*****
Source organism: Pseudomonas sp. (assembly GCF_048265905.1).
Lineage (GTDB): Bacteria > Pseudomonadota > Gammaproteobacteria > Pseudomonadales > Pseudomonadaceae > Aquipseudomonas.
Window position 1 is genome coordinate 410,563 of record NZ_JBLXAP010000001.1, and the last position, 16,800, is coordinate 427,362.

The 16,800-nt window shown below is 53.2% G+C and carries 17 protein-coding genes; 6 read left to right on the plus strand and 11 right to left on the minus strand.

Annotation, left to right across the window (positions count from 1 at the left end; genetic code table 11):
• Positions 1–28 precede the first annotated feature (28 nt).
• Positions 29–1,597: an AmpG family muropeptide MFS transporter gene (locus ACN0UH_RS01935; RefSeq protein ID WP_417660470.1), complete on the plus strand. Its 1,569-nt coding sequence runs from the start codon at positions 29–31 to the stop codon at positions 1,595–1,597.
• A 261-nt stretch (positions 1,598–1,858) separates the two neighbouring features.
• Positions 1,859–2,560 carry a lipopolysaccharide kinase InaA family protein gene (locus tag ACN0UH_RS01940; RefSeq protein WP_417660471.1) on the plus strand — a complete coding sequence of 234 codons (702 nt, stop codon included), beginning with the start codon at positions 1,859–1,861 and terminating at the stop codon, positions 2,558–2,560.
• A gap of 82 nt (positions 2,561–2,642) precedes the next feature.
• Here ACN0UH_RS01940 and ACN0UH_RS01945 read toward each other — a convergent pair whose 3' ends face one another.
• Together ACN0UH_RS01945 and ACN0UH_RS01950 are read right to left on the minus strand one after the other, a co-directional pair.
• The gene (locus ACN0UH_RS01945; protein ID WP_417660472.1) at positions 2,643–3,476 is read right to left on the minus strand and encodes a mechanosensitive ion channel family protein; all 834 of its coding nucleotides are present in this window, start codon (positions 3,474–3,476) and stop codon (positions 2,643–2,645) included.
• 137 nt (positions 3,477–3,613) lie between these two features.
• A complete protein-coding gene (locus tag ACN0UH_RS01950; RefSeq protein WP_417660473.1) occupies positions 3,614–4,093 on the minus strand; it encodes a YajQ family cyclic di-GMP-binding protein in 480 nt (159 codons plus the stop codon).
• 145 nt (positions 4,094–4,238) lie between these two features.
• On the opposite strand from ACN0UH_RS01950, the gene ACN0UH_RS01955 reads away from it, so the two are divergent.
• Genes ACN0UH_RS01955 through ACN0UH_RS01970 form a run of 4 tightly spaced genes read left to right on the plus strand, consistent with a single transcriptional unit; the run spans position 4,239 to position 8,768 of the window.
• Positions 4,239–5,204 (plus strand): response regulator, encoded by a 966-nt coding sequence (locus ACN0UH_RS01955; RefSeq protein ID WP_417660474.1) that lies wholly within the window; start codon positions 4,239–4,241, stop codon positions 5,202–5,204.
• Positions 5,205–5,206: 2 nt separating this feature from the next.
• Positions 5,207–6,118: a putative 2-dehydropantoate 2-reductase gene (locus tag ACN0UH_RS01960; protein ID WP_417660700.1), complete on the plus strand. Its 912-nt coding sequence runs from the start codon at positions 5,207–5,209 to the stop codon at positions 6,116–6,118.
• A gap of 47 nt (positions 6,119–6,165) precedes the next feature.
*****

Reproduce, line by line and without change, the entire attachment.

Source organism: Pseudomonas sp. (assembly GCF_048265905.1).
Lineage (GTDB): Bacteria > Pseudomonadota > Gammaproteobacteria > Pseudomonadales > Pseudomonadaceae > Aquipseudomonas.
Window position 1 is genome coordinate 410,563 of record NZ_JBLXAP010000001.1, and the last position, 16,800, is coordinate 427,362.

The 16,800-nt window shown below is 53.2% G+C and carries 17 protein-coding genes; 6 read left to right on the plus strand and 11 right to left on the minus strand.

Annotation, left to right across the window (positions count from 1 at the left end; genetic code table 11):
• Positions 1–28 precede the first annotated feature (28 nt).
• Positions 29–1,597: an AmpG family muropeptide MFS transporter gene (locus ACN0UH_RS01935; RefSeq protein ID WP_417660470.1), complete on the plus strand. Its 1,569-nt coding sequence runs from the start codon at positions 29–31 to the stop codon at positions 1,595–1,597.
• A 261-nt stretch (positions 1,598–1,858) separates the two neighbouring features.
• Positions 1,859–2,560 carry a lipopolysaccharide kinase InaA family protein gene (locus tag ACN0UH_RS01940; RefSeq protein WP_417660471.1) on the plus strand — a complete coding sequence of 234 codons (702 nt, stop codon included), beginning with the start codon at positions 1,859–1,861 and terminating at the stop codon, positions 2,558–2,560.
• A gap of 82 nt (positions 2,561–2,642) precedes the next feature.
• Here ACN0UH_RS01940 and ACN0UH_RS01945 read toward each other — a convergent pair whose 3' ends face one another.
• Together ACN0UH_RS01945 and ACN0UH_RS01950 are read right to left on the minus strand one after the other, a co-directional pair.
• The gene (locus ACN0UH_RS01945; protein ID WP_417660472.1) at positions 2,643–3,476 is read right to left on the minus strand and encodes a mechanosensitive ion channel family protein; all 834 of its coding nucleotides are present in this window, start codon (positions 3,474–3,476) and stop codon (positions 2,643–2,645) included.
• 137 nt (positions 3,477–3,613) lie between these two features.
• A complete protein-coding gene (locus tag ACN0UH_RS01950; RefSeq protein WP_417660473.1) occupies positions 3,614–4,093 on the minus strand; it encodes a YajQ family cyclic di-GMP-binding protein in 480 nt (159 codons plus the stop codon).
• 145 nt (positions 4,094–4,238) lie between these two features.
• On the opposite strand from ACN0UH_RS01950, the gene ACN0UH_RS01955 reads away from it, so the two are divergent.
• Genes ACN0UH_RS01955 through ACN0UH_RS01970 form a run of 4 tightly spaced genes read left to right on the plus strand, consistent with a single transcriptional unit; the run spans position 4,239 to position 8,768 of the window.
• Positions 4,239–5,204 (plus strand): response regulator, encoded by a 966-nt coding sequence (locus ACN0UH_RS01955; RefSeq protein ID WP_417660474.1) that lies wholly within the window; start codon positions 4,239–4,241, stop codon positions 5,202–5,204.
• Positions 5,205–5,206: 2 nt separating this feature from the next.
• Positions 5,207–6,118: a putative 2-dehydropantoate 2-reductase gene (locus tag ACN0UH_RS01960; protein ID WP_417660700.1), complete on the plus strand. Its 912-nt coding sequence runs from the start codon at positions 5,207–5,209 to the stop codon at positions 6,116–6,118.
• A gap of 47 nt (positions 6,119–6,165) precedes the next feature.